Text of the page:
Instead, focus on mastering a few basic exercises that will give you the biggest bang for your buck. Compound lifts like the back squat, bench press, deadlift, and military press should be mainstays in all of your programming - and for good reason.
These exercises stimulate more muscle mass than isolation lifts like calf raises, bicep curls, and lateral raises. Because each of these compound lifts involves the use of a barbell, you can continue to overload your neuromuscular system longer than any isolation exercise.
For example, you can only increase the weight on lateral raises to maybe 15 or 20 pounds before form breaks down and you can no longer perform the exercise. With a barbell exercise like the military press, you can handle a substantially heavier load, which means you’ll be able to progress for a longer period of time.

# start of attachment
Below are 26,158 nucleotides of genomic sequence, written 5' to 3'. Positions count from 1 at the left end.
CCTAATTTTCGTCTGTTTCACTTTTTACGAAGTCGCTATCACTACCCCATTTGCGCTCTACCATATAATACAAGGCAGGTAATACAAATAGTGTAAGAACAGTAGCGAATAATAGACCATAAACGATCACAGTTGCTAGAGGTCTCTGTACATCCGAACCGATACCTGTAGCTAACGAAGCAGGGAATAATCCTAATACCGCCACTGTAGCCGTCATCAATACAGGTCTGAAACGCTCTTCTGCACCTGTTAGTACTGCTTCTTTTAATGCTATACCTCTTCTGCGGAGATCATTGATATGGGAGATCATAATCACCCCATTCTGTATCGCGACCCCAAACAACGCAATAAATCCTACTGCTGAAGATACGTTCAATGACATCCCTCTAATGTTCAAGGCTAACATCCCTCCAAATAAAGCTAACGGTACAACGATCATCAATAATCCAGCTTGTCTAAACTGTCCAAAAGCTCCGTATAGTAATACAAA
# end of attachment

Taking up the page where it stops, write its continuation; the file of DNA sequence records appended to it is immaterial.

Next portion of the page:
A good place to start is a 5x5 program.
|1. Back Squat
|2. Bench Press
|1. Back Squat
|2. Military Press
|3. Bent-Over Row
Perform five sets of five reps of each of these exercises. Train three days per week, and alternate between the “A” and “B” programs. Start with really light weights on each of the exercises to work on form, and add five pounds to the bar each workout.
It’s easy to follow and wickedly effective for the average Joe or Jane because you need to learn only five exercises and the only variable you’ll change is the load.
By adding weight every time, you’ll ensure progressive overload. Plus, you’ll gain lean muscle mass and get stronger.
A win-win situation.
- Harris Interactive. “New Study Finds 73% Of People Who Set Fitness Goals As New Year’s Resolutions Give Them Up – Bodybuilding.com.”Bodybuilding.com. Bodybuilding.com, 28 Dec. 2012. Web.
- Ivy, John, and Robert Portman. Nutrient Timing: The Future of Sports Nutrition. N.p.: Basic Health Publications, Inc., 2004. Print.
- McKeown, Greg. “Progress.” Essentialism. New York: Crown Business, 2014. Print.